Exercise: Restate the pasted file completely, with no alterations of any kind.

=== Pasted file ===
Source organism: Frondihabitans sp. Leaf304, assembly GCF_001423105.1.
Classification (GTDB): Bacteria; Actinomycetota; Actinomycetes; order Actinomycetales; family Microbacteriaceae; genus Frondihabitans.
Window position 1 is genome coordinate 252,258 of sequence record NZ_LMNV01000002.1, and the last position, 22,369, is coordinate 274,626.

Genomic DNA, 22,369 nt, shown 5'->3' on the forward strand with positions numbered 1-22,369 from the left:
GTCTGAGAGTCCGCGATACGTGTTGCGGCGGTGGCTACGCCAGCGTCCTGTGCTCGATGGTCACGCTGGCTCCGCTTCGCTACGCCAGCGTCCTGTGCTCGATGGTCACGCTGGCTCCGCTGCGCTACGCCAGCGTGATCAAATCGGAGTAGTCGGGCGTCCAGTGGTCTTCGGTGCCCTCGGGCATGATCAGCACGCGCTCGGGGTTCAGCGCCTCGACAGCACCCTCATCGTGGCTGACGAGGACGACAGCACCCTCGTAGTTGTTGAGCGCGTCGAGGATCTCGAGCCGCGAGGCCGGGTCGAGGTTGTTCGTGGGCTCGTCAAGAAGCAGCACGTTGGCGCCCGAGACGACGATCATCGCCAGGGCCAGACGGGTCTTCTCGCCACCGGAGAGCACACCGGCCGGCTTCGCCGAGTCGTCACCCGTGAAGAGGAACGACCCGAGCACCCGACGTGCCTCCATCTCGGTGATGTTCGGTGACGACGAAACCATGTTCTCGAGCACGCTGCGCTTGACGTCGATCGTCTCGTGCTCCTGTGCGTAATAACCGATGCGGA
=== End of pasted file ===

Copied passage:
Source organism: Frondihabitans sp. Leaf304, assembly GCF_001423105.1.
Classification (GTDB): Bacteria; Actinomycetota; Actinomycetes; order Actinomycetales; family Microbacteriaceae; genus Frondihabitans.
Window position 1 is genome coordinate 252,258 of sequence record NZ_LMNV01000002.1, and the last position, 22,369, is coordinate 274,626.

Genomic DNA, 22,369 nt, shown 5'->3' on the forward strand with positions numbered 1-22,369 from the left:
GTCTGAGAGTCCGCGATACGTGTTGCGGCGGTGGCTACGCCAGCGTCCTGTGCTCGATGGTCACGCTGGCTCCGCTTCGCTACGCCAGCGTCCTGTGCTCGATGGTCACGCTGGCTCCGCTGCGCTACGCCAGCGTGATCAAATCGGAGTAGTCGGGCGTCCAGTGGTCTTCGGTGCCCTCGGGCATGATCAGCACGCGCTCGGGGTTCAGCGCCTCGACAGCACCCTCATCGTGGCTGACGAGGACGACAGCACCCTCGTAGTTGTTGAGCGCGTCGAGGATCTCGAGCCGCGAGGCCGGGTCGAGGTTGTTCGTGGGCTCGTCAAGAAGCAGCACGTTGGCGCCCGAGACGACGATCATCGCCAGGGCCAGACGGGTCTTCTCGCCACCGGAGAGCACACCGGCCGGCTTCGCCGAGTCGTCACCCGTGAAGAGGAACGACCCGAGCACCCGACGTGCCTCCATCTCGGTGATGTTCGGTGACGACGAAACCATGTTCTCGAGCACGCTGCGCTTGACGTCGATCGTCTCGTGCTCCTGTGCGTAATAACCGATGCGGA